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Antigone
I at least will say something to the rulers of the Cadmeans: even if no one else is willing to share in burying him, I will bury him alone and risk the peril [1035] of burying my own brother. Nor am I ashamed to act in defiant opposition to the rulers of the city. A thing to be held in awe is the common womb from which we were born, of a wretched mother and unfortunate father. Therefore, my soul, willingly share his evils, even though they are unwilling, [1040] and live in kindred spirit with the dead. No hollow-bellied wolves will tear his flesh—let no one “decree” that! Even though I am a woman, I will myself find the means to give him burial and a grave, [1045] carrying the earth in the fold of my linen robe. With my own hands I will cover him over—let no one “decree” it otherwise. Take heart, I will have the means to do it.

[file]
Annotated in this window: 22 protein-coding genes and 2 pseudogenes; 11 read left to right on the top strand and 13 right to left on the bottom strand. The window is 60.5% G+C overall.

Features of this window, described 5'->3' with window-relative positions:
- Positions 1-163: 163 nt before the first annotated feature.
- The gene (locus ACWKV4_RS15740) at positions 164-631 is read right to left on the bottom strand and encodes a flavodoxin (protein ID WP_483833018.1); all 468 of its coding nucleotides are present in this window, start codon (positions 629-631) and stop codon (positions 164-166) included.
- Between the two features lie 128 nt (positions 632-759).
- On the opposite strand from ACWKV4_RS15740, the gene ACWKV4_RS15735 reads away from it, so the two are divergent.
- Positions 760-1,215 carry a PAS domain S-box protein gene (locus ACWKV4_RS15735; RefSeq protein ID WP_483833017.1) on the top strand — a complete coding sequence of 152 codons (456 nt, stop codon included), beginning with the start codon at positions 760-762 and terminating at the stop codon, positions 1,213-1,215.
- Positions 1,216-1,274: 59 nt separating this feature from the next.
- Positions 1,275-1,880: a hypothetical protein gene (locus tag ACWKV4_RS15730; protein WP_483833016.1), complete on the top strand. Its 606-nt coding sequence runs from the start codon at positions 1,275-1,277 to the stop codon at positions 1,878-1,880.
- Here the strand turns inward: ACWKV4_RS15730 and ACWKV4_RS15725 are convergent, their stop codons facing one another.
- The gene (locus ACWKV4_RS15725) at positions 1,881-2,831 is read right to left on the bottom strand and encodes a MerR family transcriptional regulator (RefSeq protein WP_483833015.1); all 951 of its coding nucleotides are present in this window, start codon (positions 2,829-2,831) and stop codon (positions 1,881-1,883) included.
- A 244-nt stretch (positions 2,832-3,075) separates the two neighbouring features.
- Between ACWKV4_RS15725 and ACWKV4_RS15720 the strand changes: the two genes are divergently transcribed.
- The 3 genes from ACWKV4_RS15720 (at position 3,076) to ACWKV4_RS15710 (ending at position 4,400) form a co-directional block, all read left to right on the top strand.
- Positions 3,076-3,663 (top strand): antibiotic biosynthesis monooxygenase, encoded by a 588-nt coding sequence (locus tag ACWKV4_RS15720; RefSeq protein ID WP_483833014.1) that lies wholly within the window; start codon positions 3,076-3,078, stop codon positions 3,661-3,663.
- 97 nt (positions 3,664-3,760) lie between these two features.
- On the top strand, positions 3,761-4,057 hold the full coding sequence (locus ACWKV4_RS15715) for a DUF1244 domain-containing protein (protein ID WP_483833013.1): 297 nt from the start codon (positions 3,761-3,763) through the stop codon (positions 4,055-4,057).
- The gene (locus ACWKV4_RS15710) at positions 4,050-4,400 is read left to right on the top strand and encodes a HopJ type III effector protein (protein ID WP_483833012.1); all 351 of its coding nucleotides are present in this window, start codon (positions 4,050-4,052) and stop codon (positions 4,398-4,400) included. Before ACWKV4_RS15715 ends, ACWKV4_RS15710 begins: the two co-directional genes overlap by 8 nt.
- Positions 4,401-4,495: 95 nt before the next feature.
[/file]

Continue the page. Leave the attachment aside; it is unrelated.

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  • Commentary references to this page (1):
    • E.C. Marchant, Commentary on Thucydides: Book 3, 3.59
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